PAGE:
Elon Musk recently posted a photo of a Blimp flying through the sky. He said blimps rock; then there's a picture of a Blimp soaring through the sky.
Looking up close, it seems to be a Good Year air balloon floating high in the atmosphere, and it actually resembles a Blimp in the sky.
Blimps rock pic.twitter.com/e8cu5FkNOI— Elon Musk (@elonmusk) April 10, 2021
Matthew Yglesias, Slow Boring's writer, and editor, quote tweeted Elon Musk. "Hope this means we're getting a blimp startup," he said. Yglesias added luxurious airships as a low-carbon way of intercontinental transportation "would be a good Elon Musk company."
Luxury airships as a low-carbon mode of intercontinental transportation would be a good Elon Musk company.— Matthew Yglesias (@mattyglesias) April 10, 2021
What's a Blimp?
Blimp is a giant aircraft without wings powered by engines and consists of a large bag filled with gas that's lighter than air. Previously, passengers were borne in a frame suspended from the ceiling.
CNBC said these giant flying blimps, also known as airships, were all the rage between the two world wars. However, blimps fell out of style after the Hindenburg disaster in 1937, when the German passenger airship LZ 129 Hindenburg caught fire, killing many people.
Are Giant Blimp-Like Airships Making a Comeback?
With advances by the aerospace industry's most prominent players and new challengers promising to build airships for anything from leisure travel to carrying goods to remote areas of the world, blimps and inflated flying structures are making a comeback.
Besides, the airships are now much safer. They use helium instead of the hydrogen used in the Hindenburg.
The Telegraph said such airships seem ideal for both ends of the market: high-end leisure travel for small groups and disaster relief in remote areas.
Another feather in their cap is their ability to remain aloft for days at a time, making them useful for tracking and surveillance, such as forest fire detection.
Still, previously unavailable technologies, such as more durable materials and reliable power solutions, are now available.
One company that makes ultracapacitors, an energy storage technology backed by Tesla CEO Elon Musk, is Skeleton Technologies.
Ultracapacitors will provide a brief burst of energy for situations like stabilizing or accelerating an airship and then recover in seconds. They can be used in aircraft built by a French company named Flying Whales.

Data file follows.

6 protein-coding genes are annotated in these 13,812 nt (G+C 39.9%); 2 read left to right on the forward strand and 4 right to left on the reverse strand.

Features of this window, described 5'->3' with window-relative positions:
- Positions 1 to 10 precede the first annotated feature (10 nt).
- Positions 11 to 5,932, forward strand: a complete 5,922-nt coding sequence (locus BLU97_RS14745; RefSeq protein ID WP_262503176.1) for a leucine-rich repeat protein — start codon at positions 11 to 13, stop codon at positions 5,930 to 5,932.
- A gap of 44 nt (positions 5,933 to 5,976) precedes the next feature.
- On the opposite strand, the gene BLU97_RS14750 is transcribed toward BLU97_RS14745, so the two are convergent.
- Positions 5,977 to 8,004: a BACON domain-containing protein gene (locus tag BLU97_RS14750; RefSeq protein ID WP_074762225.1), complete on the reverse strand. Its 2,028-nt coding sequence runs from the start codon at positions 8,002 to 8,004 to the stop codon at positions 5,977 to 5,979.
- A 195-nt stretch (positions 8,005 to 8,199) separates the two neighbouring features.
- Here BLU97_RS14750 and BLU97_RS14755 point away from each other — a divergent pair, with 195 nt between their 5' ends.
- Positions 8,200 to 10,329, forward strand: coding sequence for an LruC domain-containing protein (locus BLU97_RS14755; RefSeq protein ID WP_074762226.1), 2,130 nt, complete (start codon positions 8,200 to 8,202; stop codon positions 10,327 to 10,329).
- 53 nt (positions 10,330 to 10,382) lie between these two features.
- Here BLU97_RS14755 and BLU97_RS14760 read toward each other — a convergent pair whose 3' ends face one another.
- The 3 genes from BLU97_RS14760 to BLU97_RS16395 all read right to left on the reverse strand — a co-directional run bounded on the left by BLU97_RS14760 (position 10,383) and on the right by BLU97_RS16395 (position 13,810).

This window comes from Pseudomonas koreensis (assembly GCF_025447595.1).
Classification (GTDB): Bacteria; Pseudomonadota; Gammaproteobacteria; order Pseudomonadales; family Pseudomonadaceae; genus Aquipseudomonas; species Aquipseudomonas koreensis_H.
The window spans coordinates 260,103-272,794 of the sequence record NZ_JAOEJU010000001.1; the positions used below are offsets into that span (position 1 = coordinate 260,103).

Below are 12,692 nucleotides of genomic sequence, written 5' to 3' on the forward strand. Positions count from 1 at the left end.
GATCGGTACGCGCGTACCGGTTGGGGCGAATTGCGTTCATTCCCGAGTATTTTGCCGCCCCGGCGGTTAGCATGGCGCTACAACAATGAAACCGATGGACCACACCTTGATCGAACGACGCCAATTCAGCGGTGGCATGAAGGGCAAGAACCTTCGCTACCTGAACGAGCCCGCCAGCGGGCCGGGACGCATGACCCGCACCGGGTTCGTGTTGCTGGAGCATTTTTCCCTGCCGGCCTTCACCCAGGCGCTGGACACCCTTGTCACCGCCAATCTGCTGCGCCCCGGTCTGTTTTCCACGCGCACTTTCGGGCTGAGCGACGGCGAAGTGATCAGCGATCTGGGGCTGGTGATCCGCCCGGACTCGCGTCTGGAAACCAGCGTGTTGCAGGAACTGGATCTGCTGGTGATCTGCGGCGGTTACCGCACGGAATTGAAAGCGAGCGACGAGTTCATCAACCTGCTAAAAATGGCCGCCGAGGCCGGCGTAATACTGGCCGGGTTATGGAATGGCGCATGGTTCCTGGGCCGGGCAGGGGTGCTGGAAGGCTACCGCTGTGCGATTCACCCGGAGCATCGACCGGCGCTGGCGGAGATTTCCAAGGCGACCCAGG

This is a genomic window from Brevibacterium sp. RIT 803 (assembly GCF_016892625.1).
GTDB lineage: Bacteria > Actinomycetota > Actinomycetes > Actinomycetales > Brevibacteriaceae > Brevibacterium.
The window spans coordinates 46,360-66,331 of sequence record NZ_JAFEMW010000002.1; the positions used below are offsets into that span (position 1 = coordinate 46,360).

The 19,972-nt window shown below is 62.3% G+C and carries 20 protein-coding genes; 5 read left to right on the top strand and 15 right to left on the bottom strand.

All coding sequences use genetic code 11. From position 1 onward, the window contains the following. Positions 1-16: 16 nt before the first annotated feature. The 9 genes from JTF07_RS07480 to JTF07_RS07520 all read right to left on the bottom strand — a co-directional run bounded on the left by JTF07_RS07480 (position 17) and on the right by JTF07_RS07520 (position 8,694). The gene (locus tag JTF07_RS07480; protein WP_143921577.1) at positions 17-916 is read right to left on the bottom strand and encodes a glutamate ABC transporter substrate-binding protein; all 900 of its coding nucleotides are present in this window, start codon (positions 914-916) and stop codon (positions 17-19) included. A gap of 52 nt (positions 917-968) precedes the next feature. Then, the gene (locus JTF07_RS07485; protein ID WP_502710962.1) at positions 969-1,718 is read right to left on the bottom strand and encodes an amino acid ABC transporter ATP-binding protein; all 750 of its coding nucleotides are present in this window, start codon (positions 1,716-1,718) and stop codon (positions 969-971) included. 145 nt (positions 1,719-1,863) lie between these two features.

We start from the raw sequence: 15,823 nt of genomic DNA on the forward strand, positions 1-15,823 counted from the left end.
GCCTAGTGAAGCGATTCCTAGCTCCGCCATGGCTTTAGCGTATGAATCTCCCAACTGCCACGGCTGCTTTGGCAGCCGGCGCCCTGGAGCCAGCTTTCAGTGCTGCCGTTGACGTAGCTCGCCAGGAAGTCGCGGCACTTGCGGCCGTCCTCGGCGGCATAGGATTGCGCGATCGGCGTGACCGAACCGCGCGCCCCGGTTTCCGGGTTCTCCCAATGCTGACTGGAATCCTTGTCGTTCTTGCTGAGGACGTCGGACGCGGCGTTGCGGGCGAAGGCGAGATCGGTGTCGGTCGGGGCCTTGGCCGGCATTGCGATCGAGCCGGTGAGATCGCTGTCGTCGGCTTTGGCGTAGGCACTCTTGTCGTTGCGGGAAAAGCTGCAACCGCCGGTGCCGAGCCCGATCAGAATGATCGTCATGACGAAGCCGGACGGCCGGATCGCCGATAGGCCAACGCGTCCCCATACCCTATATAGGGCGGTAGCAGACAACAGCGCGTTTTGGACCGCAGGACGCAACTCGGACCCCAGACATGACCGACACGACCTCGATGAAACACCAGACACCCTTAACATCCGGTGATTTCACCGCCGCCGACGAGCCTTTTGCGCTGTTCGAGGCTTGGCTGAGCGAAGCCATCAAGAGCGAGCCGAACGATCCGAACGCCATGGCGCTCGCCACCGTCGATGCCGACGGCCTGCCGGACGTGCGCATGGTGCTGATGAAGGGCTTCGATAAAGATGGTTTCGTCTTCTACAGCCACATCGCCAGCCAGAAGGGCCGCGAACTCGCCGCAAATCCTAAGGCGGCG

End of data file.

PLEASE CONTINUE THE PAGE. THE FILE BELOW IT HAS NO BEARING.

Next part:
Elon Musk's Starship Enterprise: Is Musk Adding A Blimp?
A few proposals are floating around that suggest completely new concepts, aside from Elon Musk's recent tweet. Some have been around for decades but, according to their supporters, have been unfairly forgotten. Others are focused on new technologies that are still being developed. Some of them are enjoyable. Others may be crucial. Here are some of the most ambitious visions for the future of transportation to round out this collection.
The Hyperloop, a device in which depressurized tubes are sent whizzing around the world at 650mph, is perhaps one of the most bizarre transportation concepts of the last decade.
Elon Musk, the founder of Tesla and SpaceX, gave the project its initial impetus in 2013 with a comprehensive 58-page presentation.
Musk made the term "open source" in 2014, encouraging others to improve it. Since then, a half-dozen or so businesses have taken up the task, including Hyperloop One, which became Virgin Hyperloop One after Richard Branson joined in 2017 and is now Virgin Hyperloop.
Earth-to-Earth space flight
Reusable rockets are one reason that space travel has become much less expensive. The cost of delivering a kilogram (2.2lb) into orbit falling costs around $50,000 (£37,722) during the Space Shuttle era to around $1,500 today.
Costs are collapsing, which might make what Musk called "hypersonic travel around the Earth" on board Starship economically feasible.
Elon Musk claims that the Starship's first test flights will take place in the middle of this decade. Passengers will leave a Manhattan dock at 6:30 a.m. and be whisked by boat to a floating launchpad 20 miles offshore for a 7 a.m. blast off to Shanghai. The time to travel is 39 minutes.
The rocket will be enormous in size. Its cabin would be larger than that of the world's largest passenger plane, the Airbus A380, and it would accommodate 1,000 passengers strapped in like on a rollercoaster. Also, the promotional video portrays it as a harrowing experience. "It's basically an ICBM traveling at Mach 25 that lands," Musk admitted.
The journey time from London to Los Angeles would be reduced from 10 hours 30 minutes to only 32 minutes for those who can keep their breakfast down and pay the $1,000+ a ticket would most likely cost. London's journey time to Hong Kong would be reduced from 11 hours 50 minutes to 34 minutes.
Check out more news and information on SpaceX on Science Times.